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WINTER-SPORTS's online LESSONS
ALPINE SKI LESSONS: SKIDDING
Skidding
Skidding is an important basic skiing technique. It's easy to learn and comes in handy in many different situations. Skidding is initiated by combining two elements: a force exerted on the ski's edge (inertia, centrifugal force or gravity) and minimal edging. The skidding technique is essential for beginners as it will allow them to control fairly quickly and easily their speed. This technique is also often used by experienced skiers when they need to brake or ski on very uneven grounds.
The importance of well positioning your knees
As often in alpine skiing, the knees play an important part as the way they are positioned will determine the edges' grip on the snow. The closer one knee is to the other, the bigger the angle between the ski and the slope is, thus increasing the edging. To skid, the grip of the skis on the snow should be minimal.

Comment: to be able to side-slip, your knees have to be bent and leaning forwards.
Skidding on a slope
This technique, which consists of letting yourself skid across the slope, allows you to safely go through the most difficult areas. It is used by skiers of all levels.The knees play an essential role in initiating and controlling skidding. When they are facing uphill, the skis are locked because the edging is important. When the knees are facing downhill, the edging is minimal and the skis skid (see the sketches).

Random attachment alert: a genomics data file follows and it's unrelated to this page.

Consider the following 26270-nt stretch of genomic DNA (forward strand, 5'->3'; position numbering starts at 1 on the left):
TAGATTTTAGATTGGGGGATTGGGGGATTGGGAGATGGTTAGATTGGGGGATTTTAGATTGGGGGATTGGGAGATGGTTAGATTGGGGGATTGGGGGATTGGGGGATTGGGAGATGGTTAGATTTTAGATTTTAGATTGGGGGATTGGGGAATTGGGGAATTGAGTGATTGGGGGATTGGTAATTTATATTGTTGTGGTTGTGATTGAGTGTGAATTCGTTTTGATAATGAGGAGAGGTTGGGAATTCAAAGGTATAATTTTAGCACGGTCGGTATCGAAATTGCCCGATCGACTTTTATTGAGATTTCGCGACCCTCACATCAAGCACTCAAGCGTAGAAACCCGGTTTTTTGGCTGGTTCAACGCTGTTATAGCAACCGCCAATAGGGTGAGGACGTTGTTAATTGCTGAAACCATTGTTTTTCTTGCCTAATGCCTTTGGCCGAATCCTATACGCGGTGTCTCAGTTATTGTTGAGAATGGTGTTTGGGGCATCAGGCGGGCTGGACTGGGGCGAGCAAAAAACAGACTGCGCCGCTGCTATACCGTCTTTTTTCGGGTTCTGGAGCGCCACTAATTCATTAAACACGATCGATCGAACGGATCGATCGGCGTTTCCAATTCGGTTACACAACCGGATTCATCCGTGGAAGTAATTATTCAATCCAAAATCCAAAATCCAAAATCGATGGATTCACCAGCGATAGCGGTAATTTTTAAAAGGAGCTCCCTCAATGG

Exercise 1
On a gentle to medium slope, place yourself perpendicular to the slope. As always when you're across the fall line, your weight should be over the downhill ski (the one that's furthest down). To do so, slightly turn your upper body towards the slope, facing the valley.

Bend your knees and turn them towards the slope (downhill) to start skidding. You will most likely feel that one of the sides (the front or the tail) of the ski is skidding faster than the other one and you're not perpendicular to the slope any more. If it's the spatula that's skidding faster than the tail, lean on your heel to adjust. If it's the tail that's skidding too fast, lean on your toes. This adjusting mechanism is fairly easy to grasp.
Exercise 2
Once you're mastered this technique, use it to perform Z-shaped skids. Start with a backward skid (lean on the back of the foot, then on the front to correct the movement, then lock to stop) then link it to a forward skid (lean on the toes, then on the heel to correct the movement, then lock to stop) and so on.
What you should be feeling
Your weight evenly distributed on the surface of the ski boot's sole, a sure sign of a good balance and regular skidding.

A slight pressure on the ski boot's tongue, due to the fact your knees are bent.
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